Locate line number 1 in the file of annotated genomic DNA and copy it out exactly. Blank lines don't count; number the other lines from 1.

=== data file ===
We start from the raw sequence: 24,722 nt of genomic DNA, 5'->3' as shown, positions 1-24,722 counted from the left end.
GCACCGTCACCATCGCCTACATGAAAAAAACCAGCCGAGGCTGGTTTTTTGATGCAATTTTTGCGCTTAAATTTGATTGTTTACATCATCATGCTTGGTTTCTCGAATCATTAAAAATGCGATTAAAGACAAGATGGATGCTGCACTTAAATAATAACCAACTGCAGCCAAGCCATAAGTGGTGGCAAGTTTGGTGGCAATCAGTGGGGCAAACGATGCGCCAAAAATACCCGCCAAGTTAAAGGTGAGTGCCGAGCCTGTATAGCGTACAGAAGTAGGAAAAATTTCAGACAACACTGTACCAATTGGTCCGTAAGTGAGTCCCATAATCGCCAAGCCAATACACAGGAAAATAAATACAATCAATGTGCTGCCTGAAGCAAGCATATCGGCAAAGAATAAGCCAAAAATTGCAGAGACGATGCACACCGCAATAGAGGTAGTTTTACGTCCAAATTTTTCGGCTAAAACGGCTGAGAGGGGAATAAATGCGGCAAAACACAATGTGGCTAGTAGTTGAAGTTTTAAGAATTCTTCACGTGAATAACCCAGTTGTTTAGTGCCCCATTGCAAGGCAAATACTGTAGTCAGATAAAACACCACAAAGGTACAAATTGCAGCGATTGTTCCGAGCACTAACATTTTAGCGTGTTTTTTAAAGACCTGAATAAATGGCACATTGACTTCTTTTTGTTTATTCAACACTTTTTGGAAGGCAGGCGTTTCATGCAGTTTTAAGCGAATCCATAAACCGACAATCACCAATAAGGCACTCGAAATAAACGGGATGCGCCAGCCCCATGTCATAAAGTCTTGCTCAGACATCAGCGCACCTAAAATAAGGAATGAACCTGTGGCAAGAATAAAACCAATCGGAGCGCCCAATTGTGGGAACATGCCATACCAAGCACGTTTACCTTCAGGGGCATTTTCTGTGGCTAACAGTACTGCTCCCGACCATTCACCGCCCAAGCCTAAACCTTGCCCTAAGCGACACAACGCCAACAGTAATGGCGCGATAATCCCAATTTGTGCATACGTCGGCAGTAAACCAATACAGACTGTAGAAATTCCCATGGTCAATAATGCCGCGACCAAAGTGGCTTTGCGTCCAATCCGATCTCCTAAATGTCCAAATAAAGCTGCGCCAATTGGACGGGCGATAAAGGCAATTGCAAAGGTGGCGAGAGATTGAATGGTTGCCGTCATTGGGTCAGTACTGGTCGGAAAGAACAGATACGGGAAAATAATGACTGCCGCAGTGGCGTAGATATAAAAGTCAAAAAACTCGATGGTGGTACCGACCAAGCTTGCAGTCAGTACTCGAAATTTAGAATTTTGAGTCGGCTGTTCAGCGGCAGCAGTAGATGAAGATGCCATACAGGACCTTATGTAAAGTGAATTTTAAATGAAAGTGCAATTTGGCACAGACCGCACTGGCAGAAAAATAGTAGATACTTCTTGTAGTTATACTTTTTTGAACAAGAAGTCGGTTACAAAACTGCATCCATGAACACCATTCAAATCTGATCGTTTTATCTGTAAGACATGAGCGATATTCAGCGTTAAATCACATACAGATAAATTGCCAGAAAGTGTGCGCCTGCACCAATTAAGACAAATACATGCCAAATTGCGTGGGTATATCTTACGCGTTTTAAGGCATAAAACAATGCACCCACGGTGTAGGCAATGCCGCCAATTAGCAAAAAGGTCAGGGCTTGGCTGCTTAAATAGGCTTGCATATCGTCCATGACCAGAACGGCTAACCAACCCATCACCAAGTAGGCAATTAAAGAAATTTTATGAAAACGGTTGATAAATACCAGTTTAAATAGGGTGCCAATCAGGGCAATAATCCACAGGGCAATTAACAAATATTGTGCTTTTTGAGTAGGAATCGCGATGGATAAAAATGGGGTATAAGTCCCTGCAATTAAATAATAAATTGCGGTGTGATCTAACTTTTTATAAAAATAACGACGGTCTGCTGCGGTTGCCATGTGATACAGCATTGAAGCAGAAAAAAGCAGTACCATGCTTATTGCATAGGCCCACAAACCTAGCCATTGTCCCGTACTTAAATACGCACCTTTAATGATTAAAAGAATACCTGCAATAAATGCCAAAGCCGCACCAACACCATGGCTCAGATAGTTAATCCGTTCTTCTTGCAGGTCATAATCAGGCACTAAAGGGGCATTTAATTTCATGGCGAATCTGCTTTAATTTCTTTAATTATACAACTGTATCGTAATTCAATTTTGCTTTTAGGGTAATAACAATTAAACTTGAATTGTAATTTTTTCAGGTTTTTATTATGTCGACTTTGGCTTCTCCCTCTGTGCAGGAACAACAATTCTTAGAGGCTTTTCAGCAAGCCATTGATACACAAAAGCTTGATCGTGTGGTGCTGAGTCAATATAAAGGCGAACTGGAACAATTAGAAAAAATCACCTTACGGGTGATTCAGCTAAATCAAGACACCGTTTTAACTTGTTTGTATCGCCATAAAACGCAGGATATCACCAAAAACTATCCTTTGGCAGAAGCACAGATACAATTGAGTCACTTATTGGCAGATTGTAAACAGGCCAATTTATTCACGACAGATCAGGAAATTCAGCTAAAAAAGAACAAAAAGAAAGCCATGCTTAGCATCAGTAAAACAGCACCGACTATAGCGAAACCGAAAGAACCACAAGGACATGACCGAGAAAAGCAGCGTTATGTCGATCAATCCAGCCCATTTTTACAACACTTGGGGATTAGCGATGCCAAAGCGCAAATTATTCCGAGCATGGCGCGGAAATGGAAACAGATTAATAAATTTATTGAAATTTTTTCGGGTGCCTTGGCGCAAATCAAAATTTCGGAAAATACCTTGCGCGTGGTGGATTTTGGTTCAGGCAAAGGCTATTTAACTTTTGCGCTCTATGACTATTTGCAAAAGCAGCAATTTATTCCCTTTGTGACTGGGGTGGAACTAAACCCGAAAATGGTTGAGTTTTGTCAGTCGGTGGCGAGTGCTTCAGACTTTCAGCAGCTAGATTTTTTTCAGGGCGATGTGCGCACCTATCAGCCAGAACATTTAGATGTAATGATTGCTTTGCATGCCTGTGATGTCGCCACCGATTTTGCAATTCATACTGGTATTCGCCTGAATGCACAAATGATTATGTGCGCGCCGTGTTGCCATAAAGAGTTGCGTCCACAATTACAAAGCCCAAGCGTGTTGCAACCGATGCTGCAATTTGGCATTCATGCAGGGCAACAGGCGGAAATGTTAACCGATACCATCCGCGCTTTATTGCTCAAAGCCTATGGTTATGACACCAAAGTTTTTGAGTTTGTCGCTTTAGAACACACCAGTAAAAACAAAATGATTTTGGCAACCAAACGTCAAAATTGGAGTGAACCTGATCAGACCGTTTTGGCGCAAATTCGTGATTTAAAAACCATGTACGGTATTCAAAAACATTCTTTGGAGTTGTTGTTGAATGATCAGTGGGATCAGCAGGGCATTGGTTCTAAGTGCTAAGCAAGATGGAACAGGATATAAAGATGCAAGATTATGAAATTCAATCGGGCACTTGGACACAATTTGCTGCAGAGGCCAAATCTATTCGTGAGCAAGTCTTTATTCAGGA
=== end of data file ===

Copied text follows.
We start from the raw sequence: 24,722 nt of genomic DNA, 5'->3' as shown, positions 1-24,722 counted from the left end.